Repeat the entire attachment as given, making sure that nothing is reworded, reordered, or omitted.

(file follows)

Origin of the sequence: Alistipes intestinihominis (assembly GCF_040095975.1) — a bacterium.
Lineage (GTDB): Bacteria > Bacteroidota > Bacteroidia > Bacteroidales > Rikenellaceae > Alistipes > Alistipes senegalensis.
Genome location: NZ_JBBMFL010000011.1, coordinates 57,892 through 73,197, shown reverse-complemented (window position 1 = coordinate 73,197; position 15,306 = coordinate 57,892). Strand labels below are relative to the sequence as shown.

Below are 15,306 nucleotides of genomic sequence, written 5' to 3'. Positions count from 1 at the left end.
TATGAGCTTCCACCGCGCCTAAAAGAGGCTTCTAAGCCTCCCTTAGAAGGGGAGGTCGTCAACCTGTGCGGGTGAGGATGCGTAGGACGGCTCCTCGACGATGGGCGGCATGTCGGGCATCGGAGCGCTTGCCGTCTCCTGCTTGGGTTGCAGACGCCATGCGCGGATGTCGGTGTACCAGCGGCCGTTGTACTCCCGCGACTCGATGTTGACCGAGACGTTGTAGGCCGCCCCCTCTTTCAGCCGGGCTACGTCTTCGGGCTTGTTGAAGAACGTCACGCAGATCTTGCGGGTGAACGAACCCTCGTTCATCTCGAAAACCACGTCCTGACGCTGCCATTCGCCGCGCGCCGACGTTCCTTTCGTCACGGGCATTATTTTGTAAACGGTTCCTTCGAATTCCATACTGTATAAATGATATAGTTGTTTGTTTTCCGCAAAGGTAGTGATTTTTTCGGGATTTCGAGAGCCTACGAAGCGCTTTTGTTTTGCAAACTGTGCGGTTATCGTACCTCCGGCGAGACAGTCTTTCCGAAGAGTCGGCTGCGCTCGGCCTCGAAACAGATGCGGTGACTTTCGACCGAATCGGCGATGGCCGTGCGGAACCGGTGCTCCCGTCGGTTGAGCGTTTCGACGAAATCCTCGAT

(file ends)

Origin of the sequence: Alistipes intestinihominis (assembly GCF_040095975.1) — a bacterium.
Lineage (GTDB): Bacteria > Bacteroidota > Bacteroidia > Bacteroidales > Rikenellaceae > Alistipes > Alistipes senegalensis.
Genome location: NZ_JBBMFL010000011.1, coordinates 57,892 through 73,197, shown reverse-complemented (window position 1 = coordinate 73,197; position 15,306 = coordinate 57,892). Strand labels below are relative to the sequence as shown.

Below are 15,306 nucleotides of genomic sequence, written 5' to 3'. Positions count from 1 at the left end.
TATGAGCTTCCACCGCGCCTAAAAGAGGCTTCTAAGCCTCCCTTAGAAGGGGAGGTCGTCAACCTGTGCGGGTGAGGATGCGTAGGACGGCTCCTCGACGATGGGCGGCATGTCGGGCATCGGAGCGCTTGCCGTCTCCTGCTTGGGTTGCAGACGCCATGCGCGGATGTCGGTGTACCAGCGGCCGTTGTACTCCCGCGACTCGATGTTGACCGAGACGTTGTAGGCCGCCCCCTCTTTCAGCCGGGCTACGTCTTCGGGCTTGTTGAAGAACGTCACGCAGATCTTGCGGGTGAACGAACCCTCGTTCATCTCGAAAACCACGTCCTGACGCTGCCATTCGCCGCGCGCCGACGTTCCTTTCGTCACGGGCATTATTTTGTAAACGGTTCCTTCGAATTCCATACTGTATAAATGATATAGTTGTTTGTTTTCCGCAAAGGTAGTGATTTTTTCGGGATTTCGAGAGCCTACGAAGCGCTTTTGTTTTGCAAACTGTGCGGTTATCGTACCTCCGGCGAGACAGTCTTTCCGAAGAGTCGGCTGCGCTCGGCCTCGAAACAGATGCGGTGACTTTCGACCGAATCGGCGATGGCCGTGCGGAACCGGTGCTCCCGTCGGTTGAGCGTTTCGACGAAATCCTCGAT